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Posts tagged ‘Mountain House’

Gift idea for a runner: The $5 headlamp

I may buy Lululemon running clothes, but I know a bargain when I see one. And, especially with money tight right now, I’m always on the lookout for one. My running buddy Jennie is the same. She has a family, including teenagers. So Jennie often lets me know about great deals (and couponing!).

I’ve written before about running with a headlamp. I love my Princeton Tech headlamp. And while it came with an unconditional REI guarantee, I was a little turned off by the $32 price tag.

I know some people pay a lot more for headlamps. The ones on the REI site run up to $70. I’ve seen them at expos for $50.

My husband, as a poor college student, paid only $14 for his. He now steals mine all the time because it’s much brighter. Believe me, it gets really annoying when I get out to Mountain House for a run and my battery light starts blinking (the advantage of having a premium headlamp).

In any case, during one of my “I-only-came-to-Target-for-my-prescription-and-ended-up-buying-a-bunch-of-other-stuff” trips I found a $5 holiday deal at the end of an aisle.

Next to glass coffee mugs and gimmicky key chains, was a simple headlamp.

Jennie has been in need of a secondary headlamp for our runs, specifically since it’s now darker outside because of the time change. (Though it’s been pretty dark since the beginning of October in general when we run at night.)

I sent her a text with the above photo:

Hey, these are $5 at Target. I’m picking one up for you. Now sure how good it will be, but can’t beat the price, right?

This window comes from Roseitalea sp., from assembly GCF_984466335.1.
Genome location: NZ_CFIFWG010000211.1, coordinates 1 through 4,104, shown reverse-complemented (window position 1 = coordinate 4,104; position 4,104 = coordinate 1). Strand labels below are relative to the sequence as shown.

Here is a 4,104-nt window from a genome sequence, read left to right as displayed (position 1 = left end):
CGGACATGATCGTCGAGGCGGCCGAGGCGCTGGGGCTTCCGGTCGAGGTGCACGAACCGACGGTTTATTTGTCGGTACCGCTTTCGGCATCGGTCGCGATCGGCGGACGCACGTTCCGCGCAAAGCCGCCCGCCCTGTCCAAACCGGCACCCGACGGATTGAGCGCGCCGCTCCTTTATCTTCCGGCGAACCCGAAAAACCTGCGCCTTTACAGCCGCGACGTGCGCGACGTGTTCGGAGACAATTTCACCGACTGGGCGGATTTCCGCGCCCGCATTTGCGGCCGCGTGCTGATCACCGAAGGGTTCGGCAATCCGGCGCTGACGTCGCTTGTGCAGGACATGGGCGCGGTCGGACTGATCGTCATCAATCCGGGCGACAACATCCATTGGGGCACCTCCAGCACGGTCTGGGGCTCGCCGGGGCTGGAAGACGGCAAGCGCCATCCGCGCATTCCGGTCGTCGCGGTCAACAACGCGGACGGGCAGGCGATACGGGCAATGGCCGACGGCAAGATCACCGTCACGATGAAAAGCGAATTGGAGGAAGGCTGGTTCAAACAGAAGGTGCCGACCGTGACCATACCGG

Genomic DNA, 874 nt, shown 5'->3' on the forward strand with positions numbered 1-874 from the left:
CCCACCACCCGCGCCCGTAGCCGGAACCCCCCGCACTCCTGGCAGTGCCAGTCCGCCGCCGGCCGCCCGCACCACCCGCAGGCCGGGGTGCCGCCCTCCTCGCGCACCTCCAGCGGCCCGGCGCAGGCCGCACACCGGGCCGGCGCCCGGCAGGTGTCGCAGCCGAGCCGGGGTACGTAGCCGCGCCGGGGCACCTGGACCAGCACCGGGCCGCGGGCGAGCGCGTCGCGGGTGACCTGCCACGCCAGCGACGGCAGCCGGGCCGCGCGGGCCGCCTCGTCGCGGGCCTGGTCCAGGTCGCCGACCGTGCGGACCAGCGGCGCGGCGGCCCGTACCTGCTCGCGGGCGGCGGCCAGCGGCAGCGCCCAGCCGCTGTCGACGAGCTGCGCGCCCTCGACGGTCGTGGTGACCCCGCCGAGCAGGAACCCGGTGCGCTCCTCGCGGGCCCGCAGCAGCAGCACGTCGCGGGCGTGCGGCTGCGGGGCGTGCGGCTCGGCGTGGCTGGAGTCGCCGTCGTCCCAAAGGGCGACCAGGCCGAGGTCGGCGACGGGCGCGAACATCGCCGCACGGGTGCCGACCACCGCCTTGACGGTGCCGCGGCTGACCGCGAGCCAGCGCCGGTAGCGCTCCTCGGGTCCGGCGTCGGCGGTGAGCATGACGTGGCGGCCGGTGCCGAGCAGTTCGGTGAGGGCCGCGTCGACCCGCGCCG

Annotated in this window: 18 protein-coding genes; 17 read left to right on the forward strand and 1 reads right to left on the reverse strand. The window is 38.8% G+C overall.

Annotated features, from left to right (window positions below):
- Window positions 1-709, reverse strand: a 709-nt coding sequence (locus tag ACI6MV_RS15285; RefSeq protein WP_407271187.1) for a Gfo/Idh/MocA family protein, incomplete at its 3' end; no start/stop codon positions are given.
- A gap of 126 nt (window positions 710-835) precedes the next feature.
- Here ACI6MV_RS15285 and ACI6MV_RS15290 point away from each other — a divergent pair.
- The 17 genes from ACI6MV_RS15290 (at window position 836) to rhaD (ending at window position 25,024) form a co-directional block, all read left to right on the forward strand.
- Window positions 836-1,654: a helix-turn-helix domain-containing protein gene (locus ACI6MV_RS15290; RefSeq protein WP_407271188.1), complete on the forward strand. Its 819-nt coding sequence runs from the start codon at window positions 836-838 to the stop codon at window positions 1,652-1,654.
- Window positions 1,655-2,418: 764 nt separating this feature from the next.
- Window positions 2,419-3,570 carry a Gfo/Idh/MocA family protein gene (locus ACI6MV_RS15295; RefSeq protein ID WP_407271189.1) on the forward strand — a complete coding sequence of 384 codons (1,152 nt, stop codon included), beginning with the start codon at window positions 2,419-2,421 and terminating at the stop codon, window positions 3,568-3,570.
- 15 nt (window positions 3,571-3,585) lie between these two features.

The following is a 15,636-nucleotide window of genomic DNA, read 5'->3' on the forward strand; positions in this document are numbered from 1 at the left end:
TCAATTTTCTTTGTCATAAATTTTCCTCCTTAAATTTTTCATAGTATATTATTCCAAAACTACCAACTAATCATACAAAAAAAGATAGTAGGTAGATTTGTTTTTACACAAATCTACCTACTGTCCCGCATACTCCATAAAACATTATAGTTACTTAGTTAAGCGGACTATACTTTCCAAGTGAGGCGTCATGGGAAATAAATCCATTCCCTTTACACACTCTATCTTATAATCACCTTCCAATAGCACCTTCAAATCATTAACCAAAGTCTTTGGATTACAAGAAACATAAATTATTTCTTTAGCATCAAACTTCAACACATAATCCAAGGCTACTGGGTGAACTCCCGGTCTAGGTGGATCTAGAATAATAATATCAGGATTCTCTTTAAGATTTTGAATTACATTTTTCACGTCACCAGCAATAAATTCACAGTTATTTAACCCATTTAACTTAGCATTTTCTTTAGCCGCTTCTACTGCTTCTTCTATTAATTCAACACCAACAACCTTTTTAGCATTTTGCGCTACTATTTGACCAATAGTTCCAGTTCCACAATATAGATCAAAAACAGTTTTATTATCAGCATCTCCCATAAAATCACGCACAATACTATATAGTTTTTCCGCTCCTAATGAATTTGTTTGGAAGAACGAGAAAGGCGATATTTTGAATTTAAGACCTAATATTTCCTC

She responded with a thumbs up so I grabbed one.

I prepped it for her since I figured she wouldn’t want to mess with a blister pack when we were trying to set out on a run.

I read the back of the package and knew it was a sign when it suggested use for running. I got it home and used some creative scissor technique to get it out of the plastic.

The best part of the deal? It comes up batteries!

I’m not entirely sure what “Greenergy” batteries are (something environmental?) but they work all the same. I popped them in and checked out the little light.

It has two modes, one using two of the three LEDs and one using all three. It also has a flip down to point the light in whatever direction you want. In our case, that would be the sidewalk. It’s not ridiculously bright, but it adds nicely to a light array with my headlamp.

Plus, it’s really lightweight and has an adjustable head strap.

It’s the perfect little headlamp.

I tested it out in my closest to see how bright it was after initially seeing the vast difference between my headlamp and it. It actually was pretty good.

It works really well and provides a decent amount of light and it’s pretty comfortable. There’s even a little pad that keeps it stable on the forehead.

Plus, it was $27 cheaper than my headlamp. Great in a pinch. And a good deal all around.

Where the sidewalk ends

Not even kidding about that title.

The community I run in is not yet finished. It has around 10,000 people. There’s one, small convenience store. There are a couple schools, but the school district only recently put up a building for its administrative office. A new high school is being built.

And there are a lot of roads to nowhere. There’s even a bridge to nowhere.

But my favorite part about Mountain House, not to be confused with Mountain View further into the San Francisco Bay Area, are all the sidewalks that just seem to end. That’s apparently what happens when construction isn’t yet done.